HAVEN

Up north, the air is different. You sense it as you near the lake. It’s as if all the stale or dirty air that passes over North America gets dumped into a giant washing machine at the end of Wisconsin, along with a Paul Bunyan size vat of Pine-Sol. Over the lake the air is agitated, rinsed and put through a spin cycle or two. By the time the air reaches Michigan it smells fresh. Clean again. As nature intended. You breathe it in and immediately your lungs know that they’re in contact with some premium grade gases.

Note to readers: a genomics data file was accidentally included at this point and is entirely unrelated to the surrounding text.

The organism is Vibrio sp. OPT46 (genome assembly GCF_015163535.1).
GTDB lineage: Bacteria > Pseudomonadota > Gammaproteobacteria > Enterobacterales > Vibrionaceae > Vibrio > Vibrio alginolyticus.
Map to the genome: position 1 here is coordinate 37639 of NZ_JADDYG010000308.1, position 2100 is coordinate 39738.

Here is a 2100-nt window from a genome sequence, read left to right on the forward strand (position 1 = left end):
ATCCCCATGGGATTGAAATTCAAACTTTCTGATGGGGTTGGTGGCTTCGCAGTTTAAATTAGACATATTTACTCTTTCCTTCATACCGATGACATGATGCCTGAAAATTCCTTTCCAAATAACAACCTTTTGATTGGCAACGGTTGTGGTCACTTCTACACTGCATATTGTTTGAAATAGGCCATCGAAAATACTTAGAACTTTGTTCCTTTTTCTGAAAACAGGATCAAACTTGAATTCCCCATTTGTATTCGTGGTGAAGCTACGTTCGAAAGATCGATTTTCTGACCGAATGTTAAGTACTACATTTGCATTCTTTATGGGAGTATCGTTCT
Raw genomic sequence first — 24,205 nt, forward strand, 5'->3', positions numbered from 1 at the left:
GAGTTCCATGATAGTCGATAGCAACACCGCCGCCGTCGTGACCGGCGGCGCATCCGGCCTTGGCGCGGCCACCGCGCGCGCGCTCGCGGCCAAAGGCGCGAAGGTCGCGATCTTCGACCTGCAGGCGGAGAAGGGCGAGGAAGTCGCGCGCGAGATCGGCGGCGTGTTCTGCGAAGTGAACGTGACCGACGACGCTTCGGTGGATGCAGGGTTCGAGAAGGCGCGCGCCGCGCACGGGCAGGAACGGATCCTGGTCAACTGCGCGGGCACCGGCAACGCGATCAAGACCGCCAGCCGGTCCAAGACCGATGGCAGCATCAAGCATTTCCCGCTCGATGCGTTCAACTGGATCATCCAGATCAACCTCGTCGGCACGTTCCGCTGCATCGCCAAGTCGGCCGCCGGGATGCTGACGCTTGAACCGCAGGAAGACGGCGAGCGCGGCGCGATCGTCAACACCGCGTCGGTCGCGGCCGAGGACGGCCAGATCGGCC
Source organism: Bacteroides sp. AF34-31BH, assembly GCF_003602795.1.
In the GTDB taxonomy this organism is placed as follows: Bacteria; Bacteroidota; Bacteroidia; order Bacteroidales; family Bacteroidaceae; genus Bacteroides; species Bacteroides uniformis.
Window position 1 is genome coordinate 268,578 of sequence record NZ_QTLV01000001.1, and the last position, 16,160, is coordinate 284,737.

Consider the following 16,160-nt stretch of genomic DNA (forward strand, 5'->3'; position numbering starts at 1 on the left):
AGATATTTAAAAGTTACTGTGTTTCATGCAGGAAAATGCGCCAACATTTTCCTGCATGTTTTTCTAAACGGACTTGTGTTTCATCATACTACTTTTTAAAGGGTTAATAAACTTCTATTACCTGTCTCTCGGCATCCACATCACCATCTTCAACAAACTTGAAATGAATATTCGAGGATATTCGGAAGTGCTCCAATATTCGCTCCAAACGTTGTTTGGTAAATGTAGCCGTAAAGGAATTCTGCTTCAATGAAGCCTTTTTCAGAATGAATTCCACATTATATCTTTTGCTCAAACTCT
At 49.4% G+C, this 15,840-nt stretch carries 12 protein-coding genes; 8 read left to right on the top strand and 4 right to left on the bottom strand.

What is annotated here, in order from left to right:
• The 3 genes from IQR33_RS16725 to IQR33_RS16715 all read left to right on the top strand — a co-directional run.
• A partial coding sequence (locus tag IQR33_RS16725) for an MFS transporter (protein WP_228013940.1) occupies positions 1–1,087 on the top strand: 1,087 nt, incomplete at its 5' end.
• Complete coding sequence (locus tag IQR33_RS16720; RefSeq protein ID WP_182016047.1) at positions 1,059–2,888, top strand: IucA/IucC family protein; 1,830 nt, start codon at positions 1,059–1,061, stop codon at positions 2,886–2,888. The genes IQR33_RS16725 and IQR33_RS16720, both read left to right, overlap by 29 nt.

But the difference extends beyond a simple assessment of the air’s purity. Intangible elements contribute to the air’s difference as well. I’m not sure how to describe it. I guess that’s why it’s intangible. But I can tell you what it’s not. It’s not the smell of ozone. It’s not the feel of lightning about to strike when the hackles on your neck begin to stand on end. And it’s not radiation leaking from the nuclear power plant four miles down the shore, either. It isn’t anything really physical, but rather, metaphysical. It’s a sense of awe in the presence of something truly great. It’s the overwhelming wonder of your first view of the Grand Canyon, standing from its rim and staring down into its depths. It’s the cry of an eagle soaring overhead. It’s the fragility of a daffodil blossom. It’s the voice of the wind as it passes through a tree’s branches. All of this, but different. Up north, the air is the breath of the lake as it’s inhaled and exhaled. It’s young. And it’s old. It’s wild. And it’s alive. Like the lake itself.